Jane Ingram Allen, Visiting Artist/ Professor at Kun Shan University, Tainan, Taiwan

Dates: May 11 – 24, 2014

During this two week residency as a visiting art professor at Kun Shan University in Taianan, Taiwan, I taught hand papermaking to the graduate students in Communication Design and also introduced hand papermaking to undergraduate art students at the university. I gave lectures about my handmade paper art and environmental art and conducted hands-on workshops for the students in making handmade paper from local plants that we collected on campus.   We used paper mulberry bark (Broussonetia papyrifera) and fan palm leaves (Livistona chinensis) to make the paper pulp. The process included stripping the bark and cutting up the leaves, cooking it in caustic soda, beating by hand and using the blender, and then making the paper in a modified Asian technique using Western style moulds and deckles.

students stripping mullberry bark student picking mullberry Students making paper Jane presenting to grad students Sophomore Watching Jane make paper Fan Palm Mullberry plant

These photos show the students making handmade paper and the process of gathering plants and preparing the pulp from plants on campus, paper mulberry bark and fan palm leaves.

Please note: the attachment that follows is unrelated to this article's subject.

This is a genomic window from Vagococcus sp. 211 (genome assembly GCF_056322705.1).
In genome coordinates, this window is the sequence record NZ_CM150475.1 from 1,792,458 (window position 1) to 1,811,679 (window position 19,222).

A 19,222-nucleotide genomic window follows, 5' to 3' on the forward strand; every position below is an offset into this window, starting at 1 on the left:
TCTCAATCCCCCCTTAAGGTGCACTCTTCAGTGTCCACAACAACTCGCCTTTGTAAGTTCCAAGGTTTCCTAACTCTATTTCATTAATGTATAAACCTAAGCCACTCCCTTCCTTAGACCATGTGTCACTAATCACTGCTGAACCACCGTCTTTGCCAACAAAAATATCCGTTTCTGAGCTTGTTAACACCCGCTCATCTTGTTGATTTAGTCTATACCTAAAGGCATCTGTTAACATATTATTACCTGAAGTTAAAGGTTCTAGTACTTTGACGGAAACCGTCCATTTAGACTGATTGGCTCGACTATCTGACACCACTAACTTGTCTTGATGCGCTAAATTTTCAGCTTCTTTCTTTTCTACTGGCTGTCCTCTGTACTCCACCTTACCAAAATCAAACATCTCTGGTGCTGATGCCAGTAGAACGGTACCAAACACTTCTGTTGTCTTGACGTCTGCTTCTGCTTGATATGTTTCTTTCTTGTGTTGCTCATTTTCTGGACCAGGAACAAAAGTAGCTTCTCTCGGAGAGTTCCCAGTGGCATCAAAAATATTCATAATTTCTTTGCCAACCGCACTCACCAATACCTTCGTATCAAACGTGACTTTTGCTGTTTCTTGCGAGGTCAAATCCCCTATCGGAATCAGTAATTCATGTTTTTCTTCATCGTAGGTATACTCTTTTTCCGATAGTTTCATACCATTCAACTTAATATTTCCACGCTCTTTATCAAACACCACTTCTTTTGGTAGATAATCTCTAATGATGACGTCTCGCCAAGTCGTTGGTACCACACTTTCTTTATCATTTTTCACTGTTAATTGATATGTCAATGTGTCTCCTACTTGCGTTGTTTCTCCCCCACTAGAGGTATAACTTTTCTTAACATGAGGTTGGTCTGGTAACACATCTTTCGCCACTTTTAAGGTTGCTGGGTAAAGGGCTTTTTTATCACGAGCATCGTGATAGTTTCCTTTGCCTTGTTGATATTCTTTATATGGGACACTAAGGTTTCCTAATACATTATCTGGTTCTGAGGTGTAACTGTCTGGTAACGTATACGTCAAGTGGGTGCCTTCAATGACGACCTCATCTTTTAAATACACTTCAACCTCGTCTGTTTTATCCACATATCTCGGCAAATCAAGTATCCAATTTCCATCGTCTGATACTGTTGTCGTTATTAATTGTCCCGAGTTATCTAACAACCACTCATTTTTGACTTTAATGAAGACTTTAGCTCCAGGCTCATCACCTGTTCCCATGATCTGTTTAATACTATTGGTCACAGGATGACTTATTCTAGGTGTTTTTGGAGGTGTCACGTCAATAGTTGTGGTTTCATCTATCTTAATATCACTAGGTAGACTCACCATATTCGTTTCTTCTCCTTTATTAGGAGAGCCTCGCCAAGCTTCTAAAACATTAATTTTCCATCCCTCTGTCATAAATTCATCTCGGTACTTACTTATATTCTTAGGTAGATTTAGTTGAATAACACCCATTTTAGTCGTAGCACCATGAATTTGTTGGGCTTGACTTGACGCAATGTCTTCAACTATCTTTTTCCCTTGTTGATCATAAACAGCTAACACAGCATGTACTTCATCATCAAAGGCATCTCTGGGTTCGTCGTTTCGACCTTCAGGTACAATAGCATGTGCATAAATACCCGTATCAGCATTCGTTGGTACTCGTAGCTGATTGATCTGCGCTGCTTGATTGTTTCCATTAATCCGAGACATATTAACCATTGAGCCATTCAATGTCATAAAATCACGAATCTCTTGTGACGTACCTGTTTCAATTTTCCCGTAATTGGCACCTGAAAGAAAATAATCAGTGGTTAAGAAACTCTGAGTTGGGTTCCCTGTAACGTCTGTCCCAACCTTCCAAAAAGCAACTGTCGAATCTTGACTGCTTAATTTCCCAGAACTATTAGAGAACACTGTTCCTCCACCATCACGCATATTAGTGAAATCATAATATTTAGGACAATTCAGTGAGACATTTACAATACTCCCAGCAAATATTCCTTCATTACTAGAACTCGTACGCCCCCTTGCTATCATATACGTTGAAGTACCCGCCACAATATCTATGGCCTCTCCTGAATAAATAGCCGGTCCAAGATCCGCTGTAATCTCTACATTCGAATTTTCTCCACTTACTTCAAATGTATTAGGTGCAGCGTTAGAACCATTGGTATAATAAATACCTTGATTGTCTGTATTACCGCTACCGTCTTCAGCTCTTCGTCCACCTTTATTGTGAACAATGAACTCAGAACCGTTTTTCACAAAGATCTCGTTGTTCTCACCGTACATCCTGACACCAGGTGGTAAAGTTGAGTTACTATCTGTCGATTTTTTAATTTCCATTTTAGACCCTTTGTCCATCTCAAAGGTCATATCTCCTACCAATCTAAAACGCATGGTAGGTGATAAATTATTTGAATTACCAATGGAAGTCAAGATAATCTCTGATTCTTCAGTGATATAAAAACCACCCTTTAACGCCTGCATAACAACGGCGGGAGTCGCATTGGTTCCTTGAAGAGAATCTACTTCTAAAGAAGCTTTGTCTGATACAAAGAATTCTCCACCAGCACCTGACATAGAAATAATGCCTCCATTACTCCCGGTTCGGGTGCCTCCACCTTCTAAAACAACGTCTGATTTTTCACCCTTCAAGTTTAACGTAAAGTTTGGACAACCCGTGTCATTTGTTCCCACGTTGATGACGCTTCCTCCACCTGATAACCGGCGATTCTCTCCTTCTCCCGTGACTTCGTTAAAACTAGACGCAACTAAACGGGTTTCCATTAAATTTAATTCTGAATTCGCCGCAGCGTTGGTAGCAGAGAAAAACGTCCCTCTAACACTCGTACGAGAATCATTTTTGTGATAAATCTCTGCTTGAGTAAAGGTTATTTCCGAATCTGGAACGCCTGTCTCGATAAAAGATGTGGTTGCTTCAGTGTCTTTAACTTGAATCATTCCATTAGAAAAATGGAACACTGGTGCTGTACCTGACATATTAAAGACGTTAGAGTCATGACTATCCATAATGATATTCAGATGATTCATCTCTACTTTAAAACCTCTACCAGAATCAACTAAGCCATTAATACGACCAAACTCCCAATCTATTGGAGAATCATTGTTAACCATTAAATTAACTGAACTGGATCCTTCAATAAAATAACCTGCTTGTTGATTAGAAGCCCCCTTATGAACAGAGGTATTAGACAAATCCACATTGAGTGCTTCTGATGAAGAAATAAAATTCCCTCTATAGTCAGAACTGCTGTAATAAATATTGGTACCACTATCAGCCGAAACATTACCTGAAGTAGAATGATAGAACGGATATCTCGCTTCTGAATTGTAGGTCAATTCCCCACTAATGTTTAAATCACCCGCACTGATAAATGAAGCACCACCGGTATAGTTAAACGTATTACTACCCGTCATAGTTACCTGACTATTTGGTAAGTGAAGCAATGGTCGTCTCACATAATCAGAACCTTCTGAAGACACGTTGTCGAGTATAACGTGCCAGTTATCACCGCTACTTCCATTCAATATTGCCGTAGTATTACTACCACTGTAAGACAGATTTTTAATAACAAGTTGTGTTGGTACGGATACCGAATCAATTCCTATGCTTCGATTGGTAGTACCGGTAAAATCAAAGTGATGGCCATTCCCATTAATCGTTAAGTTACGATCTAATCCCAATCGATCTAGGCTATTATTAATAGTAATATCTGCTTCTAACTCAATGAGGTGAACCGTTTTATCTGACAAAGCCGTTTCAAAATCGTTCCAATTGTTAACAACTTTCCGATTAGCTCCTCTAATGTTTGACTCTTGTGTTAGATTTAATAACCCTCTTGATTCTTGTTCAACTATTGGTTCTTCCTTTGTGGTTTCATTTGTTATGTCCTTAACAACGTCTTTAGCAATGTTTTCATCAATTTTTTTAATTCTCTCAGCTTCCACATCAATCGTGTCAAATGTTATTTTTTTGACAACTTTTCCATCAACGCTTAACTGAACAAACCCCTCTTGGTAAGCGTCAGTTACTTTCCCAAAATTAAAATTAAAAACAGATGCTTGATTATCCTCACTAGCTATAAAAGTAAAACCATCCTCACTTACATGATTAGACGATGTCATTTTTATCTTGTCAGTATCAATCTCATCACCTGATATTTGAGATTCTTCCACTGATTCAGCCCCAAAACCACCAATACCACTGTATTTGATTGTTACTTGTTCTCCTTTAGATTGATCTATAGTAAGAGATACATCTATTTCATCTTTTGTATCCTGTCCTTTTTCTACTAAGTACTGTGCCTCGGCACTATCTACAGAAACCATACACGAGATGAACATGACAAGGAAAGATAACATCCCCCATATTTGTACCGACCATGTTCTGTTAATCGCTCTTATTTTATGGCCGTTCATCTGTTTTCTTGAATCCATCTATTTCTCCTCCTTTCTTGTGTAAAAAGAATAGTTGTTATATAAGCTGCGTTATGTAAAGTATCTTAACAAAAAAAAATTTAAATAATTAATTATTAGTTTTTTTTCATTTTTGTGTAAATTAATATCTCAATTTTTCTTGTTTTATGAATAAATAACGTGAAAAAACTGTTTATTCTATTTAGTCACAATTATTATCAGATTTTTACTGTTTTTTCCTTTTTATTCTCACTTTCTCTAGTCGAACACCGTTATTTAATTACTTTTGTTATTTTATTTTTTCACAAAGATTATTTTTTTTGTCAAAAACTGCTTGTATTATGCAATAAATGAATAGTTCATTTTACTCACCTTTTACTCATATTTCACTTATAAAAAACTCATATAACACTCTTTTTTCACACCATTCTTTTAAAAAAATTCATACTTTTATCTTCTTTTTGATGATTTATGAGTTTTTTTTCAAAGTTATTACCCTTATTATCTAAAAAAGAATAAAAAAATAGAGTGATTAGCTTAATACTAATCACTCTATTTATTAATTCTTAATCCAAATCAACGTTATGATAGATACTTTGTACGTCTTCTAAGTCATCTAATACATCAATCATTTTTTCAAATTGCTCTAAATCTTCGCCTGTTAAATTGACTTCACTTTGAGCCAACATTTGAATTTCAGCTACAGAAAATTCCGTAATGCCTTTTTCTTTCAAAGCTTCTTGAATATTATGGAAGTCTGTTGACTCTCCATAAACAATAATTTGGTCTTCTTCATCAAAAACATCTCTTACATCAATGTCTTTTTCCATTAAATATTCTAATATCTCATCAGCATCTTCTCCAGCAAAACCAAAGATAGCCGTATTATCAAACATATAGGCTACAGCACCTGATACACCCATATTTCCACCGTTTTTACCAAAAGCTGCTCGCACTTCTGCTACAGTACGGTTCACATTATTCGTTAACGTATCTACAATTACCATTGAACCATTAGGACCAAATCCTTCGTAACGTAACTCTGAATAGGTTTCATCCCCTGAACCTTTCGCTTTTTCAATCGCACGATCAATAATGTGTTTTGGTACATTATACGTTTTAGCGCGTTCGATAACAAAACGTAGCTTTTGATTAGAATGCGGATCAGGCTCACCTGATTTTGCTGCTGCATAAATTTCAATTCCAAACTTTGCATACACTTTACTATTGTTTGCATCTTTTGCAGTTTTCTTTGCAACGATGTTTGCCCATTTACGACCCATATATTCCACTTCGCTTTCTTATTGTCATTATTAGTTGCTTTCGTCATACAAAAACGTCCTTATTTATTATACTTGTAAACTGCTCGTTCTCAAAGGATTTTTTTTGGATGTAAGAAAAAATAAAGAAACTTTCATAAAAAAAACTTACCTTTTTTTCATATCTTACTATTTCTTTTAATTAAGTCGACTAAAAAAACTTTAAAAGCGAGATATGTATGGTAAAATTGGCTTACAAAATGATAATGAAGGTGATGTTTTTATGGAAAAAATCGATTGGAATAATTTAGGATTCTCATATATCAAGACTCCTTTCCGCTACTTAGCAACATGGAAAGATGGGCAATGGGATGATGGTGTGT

The students created their own unique handmade paper artworks to express the time and place using local natural materials combined with mixed media techniques such as collage, painting, drawing and digital photography. It was an interesting two weeks that introduced the students to the use of local natural materials and the art of hand papermaking. I encouraged them to think of using papermaking with technology and digital photography in their future design work.

Thank you to Professor Kuo-Chun Chiu for organizing this artist in residency project in Tainan. He is an artist I selected for the 2013 Cheng Long Wetlands International Environmental Art Project (http://artproject4wetland.wordpress.com)

that I have curated in Taiwan since 2010.

The photos in this Blog are by Timothy S. Allen, and you can see more of his photos at his Blog:  http://allentimphotos2.wordpress.com